Talas Ragas in Indian Hindustani music culture express the melodic content of any piece or performance of music. Not addressed is the notion of rhythm or meter. The term tala is used to describe the pulse of the music. The term originates from the Indian word for “clap” so it’s rhythmic implications are apparent from the start. Just as ragas have no set tonic, rather, one is chosen at the beginning of the piece, the same is true for talas. No tala has a predetermined tempo and all can be used at any speeds.
Three general tempos are recognized in Hindustani music of India; a slow speed called vilambit laya, madhya laya, and the fastest of the three, drut laya. Every tala is subdivided into smaller portions, much like a phrase in Western music is divided into measures. These divisions are known as vibhaags with the first beat of each being the most important and often is accompanied by clapping. We find in the conception of talas that the first beat is the most important of all and is also the last beat within a piece. This is similar to the cyclical form of rhythm found in Indonesian music.
Both cultures stress the primary beat, or sam as it is known in India, by coinciding a resolve in the melody as well at the meter at this critical point. Musical form Traditionally, Indian classical music was performed in a style known as dhrupad, typically a sung style, featuring one or more male vocalists. A performance of a raga in the classical dhrupad manner is usually divided into two segments. The first is called the alap and consists of an improvisation based upon the raga used but not strictly adherent to its rules of note order or pitch.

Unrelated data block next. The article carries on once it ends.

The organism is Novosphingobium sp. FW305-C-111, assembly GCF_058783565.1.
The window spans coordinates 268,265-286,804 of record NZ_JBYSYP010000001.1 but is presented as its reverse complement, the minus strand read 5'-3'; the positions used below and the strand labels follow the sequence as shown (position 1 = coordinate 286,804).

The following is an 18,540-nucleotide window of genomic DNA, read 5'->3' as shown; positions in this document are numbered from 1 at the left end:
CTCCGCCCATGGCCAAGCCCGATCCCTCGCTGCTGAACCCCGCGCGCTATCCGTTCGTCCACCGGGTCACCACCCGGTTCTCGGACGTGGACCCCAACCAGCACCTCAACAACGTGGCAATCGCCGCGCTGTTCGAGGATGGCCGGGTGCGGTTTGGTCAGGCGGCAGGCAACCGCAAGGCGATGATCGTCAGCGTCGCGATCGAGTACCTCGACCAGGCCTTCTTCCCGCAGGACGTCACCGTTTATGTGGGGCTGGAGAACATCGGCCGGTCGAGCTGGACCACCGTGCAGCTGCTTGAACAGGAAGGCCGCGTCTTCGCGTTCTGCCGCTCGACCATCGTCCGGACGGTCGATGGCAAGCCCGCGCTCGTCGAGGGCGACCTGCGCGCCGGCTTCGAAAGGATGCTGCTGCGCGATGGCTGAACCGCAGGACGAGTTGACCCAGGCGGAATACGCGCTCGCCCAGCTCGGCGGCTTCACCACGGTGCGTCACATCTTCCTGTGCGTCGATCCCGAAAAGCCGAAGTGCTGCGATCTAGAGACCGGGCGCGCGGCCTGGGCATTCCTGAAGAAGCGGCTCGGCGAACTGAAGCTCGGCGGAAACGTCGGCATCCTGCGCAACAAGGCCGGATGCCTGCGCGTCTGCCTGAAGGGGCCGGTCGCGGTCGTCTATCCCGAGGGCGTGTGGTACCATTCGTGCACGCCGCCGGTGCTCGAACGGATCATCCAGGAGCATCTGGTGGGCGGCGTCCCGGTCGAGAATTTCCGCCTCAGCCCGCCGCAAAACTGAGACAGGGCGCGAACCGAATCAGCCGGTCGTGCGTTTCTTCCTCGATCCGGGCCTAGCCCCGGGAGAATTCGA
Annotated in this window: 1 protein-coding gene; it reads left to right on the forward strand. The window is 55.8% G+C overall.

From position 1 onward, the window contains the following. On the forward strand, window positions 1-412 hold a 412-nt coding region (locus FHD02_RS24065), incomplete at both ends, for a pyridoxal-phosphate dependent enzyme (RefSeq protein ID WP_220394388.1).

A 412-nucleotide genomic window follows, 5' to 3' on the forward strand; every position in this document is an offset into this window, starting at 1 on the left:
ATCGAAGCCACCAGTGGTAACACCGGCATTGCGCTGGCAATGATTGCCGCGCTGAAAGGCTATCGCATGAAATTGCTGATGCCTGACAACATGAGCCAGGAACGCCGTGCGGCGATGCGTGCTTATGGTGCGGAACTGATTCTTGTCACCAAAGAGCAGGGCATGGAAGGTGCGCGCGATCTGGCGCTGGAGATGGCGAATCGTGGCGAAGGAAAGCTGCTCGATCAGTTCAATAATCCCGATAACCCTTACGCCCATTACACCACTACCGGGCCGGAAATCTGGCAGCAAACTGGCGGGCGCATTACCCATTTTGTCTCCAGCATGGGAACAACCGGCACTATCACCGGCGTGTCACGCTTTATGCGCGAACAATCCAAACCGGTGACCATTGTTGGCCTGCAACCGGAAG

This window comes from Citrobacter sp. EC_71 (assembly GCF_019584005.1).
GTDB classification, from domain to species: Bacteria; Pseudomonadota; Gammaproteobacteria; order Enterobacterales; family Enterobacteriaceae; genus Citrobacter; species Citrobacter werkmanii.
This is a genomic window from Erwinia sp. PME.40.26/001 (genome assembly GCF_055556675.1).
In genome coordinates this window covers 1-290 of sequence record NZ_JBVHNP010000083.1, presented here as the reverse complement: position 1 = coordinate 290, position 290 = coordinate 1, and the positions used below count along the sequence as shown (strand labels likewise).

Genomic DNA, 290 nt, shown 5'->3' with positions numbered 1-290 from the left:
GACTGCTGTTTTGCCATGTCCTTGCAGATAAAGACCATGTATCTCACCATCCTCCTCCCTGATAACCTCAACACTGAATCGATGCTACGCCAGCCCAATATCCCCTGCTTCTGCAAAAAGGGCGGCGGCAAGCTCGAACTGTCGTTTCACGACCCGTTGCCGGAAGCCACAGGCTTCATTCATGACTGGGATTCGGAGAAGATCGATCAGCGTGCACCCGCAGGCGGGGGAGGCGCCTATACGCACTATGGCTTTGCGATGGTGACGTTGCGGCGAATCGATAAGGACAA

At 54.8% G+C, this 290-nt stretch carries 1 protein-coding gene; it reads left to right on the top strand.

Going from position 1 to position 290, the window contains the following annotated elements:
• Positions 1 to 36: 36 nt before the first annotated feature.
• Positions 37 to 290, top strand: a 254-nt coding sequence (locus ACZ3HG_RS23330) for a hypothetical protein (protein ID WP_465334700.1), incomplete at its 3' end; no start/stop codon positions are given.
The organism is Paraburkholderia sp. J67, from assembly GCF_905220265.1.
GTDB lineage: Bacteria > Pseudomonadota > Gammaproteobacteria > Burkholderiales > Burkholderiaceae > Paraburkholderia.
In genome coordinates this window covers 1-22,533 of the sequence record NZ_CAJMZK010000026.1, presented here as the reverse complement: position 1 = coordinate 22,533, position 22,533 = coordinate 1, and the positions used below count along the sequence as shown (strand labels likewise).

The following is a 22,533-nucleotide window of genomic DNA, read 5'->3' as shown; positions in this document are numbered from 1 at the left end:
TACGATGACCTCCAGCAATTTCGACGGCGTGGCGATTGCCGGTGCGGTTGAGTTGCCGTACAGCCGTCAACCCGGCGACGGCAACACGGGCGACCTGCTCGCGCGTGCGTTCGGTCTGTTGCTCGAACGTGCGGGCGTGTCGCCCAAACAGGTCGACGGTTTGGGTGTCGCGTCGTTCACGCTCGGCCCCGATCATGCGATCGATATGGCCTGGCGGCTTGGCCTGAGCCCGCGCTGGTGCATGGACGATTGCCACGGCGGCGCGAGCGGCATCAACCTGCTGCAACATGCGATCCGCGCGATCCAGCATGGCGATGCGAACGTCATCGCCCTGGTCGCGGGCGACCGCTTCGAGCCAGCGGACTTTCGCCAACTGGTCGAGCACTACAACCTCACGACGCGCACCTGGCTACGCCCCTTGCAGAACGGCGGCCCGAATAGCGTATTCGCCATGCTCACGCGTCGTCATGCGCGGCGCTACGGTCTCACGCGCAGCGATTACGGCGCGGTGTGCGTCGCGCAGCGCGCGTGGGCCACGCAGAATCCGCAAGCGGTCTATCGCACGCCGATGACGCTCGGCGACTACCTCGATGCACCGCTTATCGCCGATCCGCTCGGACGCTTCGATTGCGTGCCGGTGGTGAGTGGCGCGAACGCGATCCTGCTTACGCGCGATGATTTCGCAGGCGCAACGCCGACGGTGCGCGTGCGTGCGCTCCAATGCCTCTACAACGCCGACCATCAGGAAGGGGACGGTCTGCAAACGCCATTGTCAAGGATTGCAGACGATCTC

The performer is generally allowed free reign as it were, with limited if any rhythmic dictation, variations on the pitch order, and even the sharping and flatting of notes to add character and life to the performance, similarly to jazz improvisation in contemporary Western music. Gradually a slow rhythm will come to light and as it becomes more noticeable, the performance will settle into the rhythm and at the same time will become less melodically free, returning to the rules of the raga being performed. After the improvisational alap section the gat, or bandish, of the performance starts.
This portion of the piece is much more regimented in its usage of the raga form; with little room for free embellishment, instead focusing on the beauty of the particular raga being performed. The components within the gat are the raga, or melodic content, the talas, or rhythmic punctuation, as well as any embellishment used by the performers (always in keeping with the raga form though). This ornamentation is called gamaka in Indian culture. Dhrupad tradition has evolved over the past several hundred years into additional disciplines known as khyal and tarana; both primarily vocally based forms of Hindustani music.
Although tarana is generally set at a fast tempo than khyal, both styles of performance concentrate much more vehemently on the aspect of improvisation in the musical performance. This improvisation is used to convey and touch upon an emotional content, similar to the concept of Tarrab exhibited in Arabic music tradition. The association can be further seen in that most performances in the khyal and tarana forms contain a decidedly small amount of emotionally charged poetic content, instead concentrating on the actual vocal performance of the music.